So, we see that polymers may crystallize given sufficient regularity along the chain, which usually implies linear, isotactic, or syndiotactic polymers. These crystallized polymers are macroscopically isotropic but microscopically nonhomogeneous. Generally, crystallization is incomplete though, that is, amorphous regions exist between the crystallites (Figure 2.3). The origin of this effect can be found in the chain‐like nature of polymers, which generally precludes full orientation of all the molecules. In fact, the amorphous regions typically contain the nonregular parts, for example, the chain ends, the defective parts of the chains, and the crossovers to other crystals. The density is, correspondingly, between the theoretical density of the crystals and that of the fully amorphous polymer, and on X‐ray diffraction patterns, apart from relatively sharp diffraction rings, also diffuse halos appear (see Section 8.1.6). Originally this semicrystalline behavior was described by the *fringed micelle model* (Figure 2.5). In this model the molecular chains alternate between regions of order (the crystallites) and disorder (the amorphous regions). The lateral dimensions of the crystals so formed can be several tens of micrometers, while the thickness is about 10–20 nm. In view of this shape, these crystallites are often referred to as *lamellae*. Adjacent chains not only align, but also an individual chain participates in several lamellae. Later findings, in particular using solution‐grown crystals, suggest that lamellae are formed according to the *regular fold model* (Figure 2.5), where the large surfaces of the lamellae contain the folds. The answer to the question whether the folds at the surface of lamellae are sharp and regular or that there is some deviation from regular reentrance is complex. From small‐angle scattering, the end‐to‐end distance in solution‐grown crystals has been determined to be much smaller than in the liquid, leading to a high *regular fold* fraction. From infrared measurements an estimate of 75% regular folds in linear PE was made, essentially in agreement with scattering data. However, the end‐to‐end distance upon melt crystallization is not dramatically changed, and therefore it seems logical to conclude that the entangled structure of the melt is largely preserved in the semicrystalline state. Nevertheless, also in this case a high fraction of regular folds is present as, for example, can already be assessed from density measurements. Likely, in general there is a (varying) mixture between the *pure* micellar and *pure* lamellar structure, dependent on crystallization conditions and type of polymer.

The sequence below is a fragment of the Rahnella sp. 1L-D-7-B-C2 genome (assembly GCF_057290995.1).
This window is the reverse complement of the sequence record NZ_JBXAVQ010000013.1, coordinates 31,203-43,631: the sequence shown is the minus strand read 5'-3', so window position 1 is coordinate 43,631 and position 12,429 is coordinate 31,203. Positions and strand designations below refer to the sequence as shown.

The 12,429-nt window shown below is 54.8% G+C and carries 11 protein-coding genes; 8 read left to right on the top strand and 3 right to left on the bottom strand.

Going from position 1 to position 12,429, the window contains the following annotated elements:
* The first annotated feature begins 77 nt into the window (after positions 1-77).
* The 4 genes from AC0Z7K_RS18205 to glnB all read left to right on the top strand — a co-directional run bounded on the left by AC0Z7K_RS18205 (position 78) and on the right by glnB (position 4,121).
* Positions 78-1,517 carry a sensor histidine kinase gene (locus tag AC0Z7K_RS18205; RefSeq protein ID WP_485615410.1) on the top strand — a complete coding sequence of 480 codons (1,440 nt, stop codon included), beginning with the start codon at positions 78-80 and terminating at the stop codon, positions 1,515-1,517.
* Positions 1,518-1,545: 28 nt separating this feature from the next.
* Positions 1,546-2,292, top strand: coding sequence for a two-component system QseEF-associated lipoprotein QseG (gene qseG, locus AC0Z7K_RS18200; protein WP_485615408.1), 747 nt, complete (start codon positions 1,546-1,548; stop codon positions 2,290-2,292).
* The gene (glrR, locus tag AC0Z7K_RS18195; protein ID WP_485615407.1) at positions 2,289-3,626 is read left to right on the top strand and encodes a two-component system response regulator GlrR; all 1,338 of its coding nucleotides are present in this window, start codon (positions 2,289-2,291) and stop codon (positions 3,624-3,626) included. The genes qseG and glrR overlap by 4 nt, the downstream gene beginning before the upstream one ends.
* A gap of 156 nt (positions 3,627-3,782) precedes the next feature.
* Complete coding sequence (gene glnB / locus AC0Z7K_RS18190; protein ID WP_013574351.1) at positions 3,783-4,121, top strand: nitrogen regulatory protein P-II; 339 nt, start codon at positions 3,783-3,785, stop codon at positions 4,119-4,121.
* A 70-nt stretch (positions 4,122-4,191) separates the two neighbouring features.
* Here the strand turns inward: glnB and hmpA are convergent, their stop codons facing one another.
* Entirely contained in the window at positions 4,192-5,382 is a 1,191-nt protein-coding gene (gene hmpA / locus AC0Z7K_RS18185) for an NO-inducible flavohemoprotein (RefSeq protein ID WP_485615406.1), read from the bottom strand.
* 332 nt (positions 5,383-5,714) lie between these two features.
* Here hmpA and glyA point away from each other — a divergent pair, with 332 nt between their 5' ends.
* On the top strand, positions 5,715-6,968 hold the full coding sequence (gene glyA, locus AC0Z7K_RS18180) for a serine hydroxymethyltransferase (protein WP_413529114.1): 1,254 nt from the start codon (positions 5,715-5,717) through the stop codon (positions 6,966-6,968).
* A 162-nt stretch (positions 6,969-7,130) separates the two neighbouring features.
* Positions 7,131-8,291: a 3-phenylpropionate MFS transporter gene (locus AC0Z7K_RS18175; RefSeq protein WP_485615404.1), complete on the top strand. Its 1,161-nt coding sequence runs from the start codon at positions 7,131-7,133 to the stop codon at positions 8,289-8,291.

Typically in a melt‐crystallized polymer, the lamellae are organized further, and the description of this organization, addressed as *morphology* (although the noun morphology originally was a synonym for shape), contains generally three levels [4]:

- The lamellae of folded chains.
- Stacks of nearly parallel lamellae separated by amorphous material.
- Superstructures, the most important one of which is the spherulite.

A *spherulite* (Figure 2.6) is a part of the material in which all the lamellar stacks have grown radially, leading to a spherical shape. This feature requires a mechanism for branching and splaying of the lamellae, which is different for different polymers. While for linear PE a screw dislocation is suggested as the initiating factor, for PS a sheaflike central initiating part is identified.

After this excursion to crystallinity of polymers, we turn to the more general case of the amorphous state of polymers. Any polymer that consists of more than three monomers in substantial amounts has such an irregular sequence distribution that crystallization is virtually absent. Examples are unsaturated polyester resins, polyurethanes, polycarbonates, and polyacrylates. A special case is PMMA where only one monomer is employed. In the latter case we can have isotactic or syndiotactic molecules although in many syntheses atactic molecules result. These molecules, like the isotactic and syndiotactic molecules, have their own preferred conformation, depending on the sequence of preferred local conformations along the chain. This irregularity of the sequence leads to a coil‐like conformation, different for each molecule since the sequence is different for each molecule, and prevents regular packing in a lattice. Atactic polymers are thus generally also *amorphous*. Obviously complete random organization is impossible in view of the covalent bonds between the atoms in the chain. Generally this slight orientational preference is nondetectable by X‐ray diffraction. We deal first with amorphous solids obtained from polymer melts and from solutions. After that we deal with various aspects of long‐chain coils, ending with the equivalent chain.